When a burner is lit, flames come out. Those flames are composed of ultra-hot gases. Where did they get their heat from? They got their heat from a redox reaction. Oxygen reacted with methane (or propane) to form carbon dioxide and water vapor. Redox reactions are very important in life. In a redox reaction, there is a transfer of electrons.
There are several concepts associated with redox reactions. The first concept is the electron. When a substance is oxidized, it loses electrons; when it is reduced, it gains electrons. Electrons are negatively charged particles. When they are attached to an atom, it becomes more negative (or less positive). When they are removed from an atom, it becomes more positive (or less negative) For example:
Cl + e(-) à Cl(-) (reduction)
Zn(2+) + 2 e(-) à Zn (reduction)
Zn à Zn(2+) + 2 e(-) (oxidation)
Cl(-)à Cl + e(-) (oxidation)
You notice the terms oxidation and reduction. What do they mean? Reduction occurs when electrons are attached to an atom. When a neutral chlorine atom has an electron chemically attached to it, it becomes a chloride ion. When a zinc ion has two electrons attached to it, it becomes a zinc atom. When reduction occurs, the element gains electrons to become more negative (or less positive).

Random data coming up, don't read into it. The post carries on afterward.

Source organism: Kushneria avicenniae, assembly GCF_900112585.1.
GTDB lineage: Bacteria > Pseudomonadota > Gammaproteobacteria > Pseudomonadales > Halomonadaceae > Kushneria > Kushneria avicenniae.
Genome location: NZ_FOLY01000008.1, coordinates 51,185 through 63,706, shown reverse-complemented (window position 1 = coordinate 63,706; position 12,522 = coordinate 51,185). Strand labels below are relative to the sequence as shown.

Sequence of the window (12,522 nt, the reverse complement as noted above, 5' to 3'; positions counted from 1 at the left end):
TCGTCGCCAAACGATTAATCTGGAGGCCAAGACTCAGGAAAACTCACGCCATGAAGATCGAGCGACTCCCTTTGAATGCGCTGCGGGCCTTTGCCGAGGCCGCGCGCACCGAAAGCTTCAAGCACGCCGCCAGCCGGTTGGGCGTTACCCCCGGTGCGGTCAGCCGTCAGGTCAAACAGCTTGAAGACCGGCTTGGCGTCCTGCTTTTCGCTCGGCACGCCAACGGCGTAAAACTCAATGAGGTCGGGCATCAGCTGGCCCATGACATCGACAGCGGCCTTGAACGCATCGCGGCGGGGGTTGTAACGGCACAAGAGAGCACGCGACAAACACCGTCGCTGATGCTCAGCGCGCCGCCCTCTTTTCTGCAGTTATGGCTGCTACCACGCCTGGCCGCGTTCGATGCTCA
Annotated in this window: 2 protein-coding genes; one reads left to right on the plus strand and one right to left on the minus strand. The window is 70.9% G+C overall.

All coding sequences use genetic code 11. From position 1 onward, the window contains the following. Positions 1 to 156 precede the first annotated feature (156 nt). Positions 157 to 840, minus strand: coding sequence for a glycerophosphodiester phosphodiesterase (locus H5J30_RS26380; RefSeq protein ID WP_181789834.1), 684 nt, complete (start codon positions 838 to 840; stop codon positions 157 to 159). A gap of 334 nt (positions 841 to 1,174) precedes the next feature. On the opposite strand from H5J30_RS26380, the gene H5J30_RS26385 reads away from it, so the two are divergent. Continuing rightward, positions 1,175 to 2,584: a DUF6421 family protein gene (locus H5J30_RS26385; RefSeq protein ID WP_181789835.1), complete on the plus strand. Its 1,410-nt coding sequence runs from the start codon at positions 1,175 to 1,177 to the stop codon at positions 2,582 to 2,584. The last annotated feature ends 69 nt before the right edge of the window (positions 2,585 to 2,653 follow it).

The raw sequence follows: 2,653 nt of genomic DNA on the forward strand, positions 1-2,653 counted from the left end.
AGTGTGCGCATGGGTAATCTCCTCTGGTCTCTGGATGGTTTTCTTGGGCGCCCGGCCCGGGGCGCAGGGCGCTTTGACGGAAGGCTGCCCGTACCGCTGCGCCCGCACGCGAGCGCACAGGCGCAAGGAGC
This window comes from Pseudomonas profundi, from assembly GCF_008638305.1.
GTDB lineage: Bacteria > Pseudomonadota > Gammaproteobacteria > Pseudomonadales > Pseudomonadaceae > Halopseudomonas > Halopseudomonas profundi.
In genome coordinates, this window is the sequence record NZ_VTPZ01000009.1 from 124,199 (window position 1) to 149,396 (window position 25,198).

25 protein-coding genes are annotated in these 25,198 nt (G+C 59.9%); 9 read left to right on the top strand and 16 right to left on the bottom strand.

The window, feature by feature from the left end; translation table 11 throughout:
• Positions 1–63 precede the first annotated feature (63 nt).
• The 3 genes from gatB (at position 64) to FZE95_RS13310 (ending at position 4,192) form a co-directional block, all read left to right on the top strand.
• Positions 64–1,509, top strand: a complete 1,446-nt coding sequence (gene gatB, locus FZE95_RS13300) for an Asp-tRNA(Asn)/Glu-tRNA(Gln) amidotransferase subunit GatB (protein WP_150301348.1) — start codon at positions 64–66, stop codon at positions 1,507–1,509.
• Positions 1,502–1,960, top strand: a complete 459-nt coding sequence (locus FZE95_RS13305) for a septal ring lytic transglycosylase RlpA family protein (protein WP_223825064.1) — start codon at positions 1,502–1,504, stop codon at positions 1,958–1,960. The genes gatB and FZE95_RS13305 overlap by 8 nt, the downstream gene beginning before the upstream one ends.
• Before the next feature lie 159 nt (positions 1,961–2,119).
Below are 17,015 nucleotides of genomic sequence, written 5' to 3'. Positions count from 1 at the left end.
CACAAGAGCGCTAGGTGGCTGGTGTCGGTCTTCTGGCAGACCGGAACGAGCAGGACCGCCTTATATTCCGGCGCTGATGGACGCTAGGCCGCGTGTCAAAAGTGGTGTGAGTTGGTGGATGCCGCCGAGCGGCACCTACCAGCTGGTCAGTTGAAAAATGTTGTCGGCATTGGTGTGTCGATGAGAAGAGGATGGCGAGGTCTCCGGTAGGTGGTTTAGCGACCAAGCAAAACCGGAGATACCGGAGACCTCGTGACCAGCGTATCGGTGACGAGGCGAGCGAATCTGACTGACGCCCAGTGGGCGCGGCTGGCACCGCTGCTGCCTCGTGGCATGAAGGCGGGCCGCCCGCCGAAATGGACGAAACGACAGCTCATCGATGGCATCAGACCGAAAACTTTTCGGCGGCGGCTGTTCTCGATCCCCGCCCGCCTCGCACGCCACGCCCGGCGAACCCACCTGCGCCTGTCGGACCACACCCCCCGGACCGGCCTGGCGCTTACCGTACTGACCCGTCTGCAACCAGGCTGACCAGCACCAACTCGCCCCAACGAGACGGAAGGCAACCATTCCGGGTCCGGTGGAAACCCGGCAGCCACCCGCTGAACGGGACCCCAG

There is another term called oxidation. Oxidation is the opposite of reduction. It occurs when electrons are removed from an atom. When oxidation occurs, the element loses electrons to become more positive (or less negative). When a zinc atom has two electrons removed from it, it becomes a zinc ion. When a chloride ion has an electron removed from it, it becomes a chlorine atom. Many times, an ion is much different from a neutral atom. For example, chlorine is a noxious, greenish-yellow gas, while the chloride ion is colorless and nonpoisonous. Zinc is a bluish-white metal, while the zinc ion is colorless and needed in your body in small quantities.
Oxidation and reduction happen at the same time. Neither one can happen without the other. For example, when hydrogen and chlorine react explosively, this is the net reaction:
H2 + Cl2 à 2 HCl
But this is a redox reaction: oxidation and reduction are happening in this reaction. The hydrogen is being oxidized to hydrogen ion; the reaction is:
H2 à 2 H(+) + 2 e(-)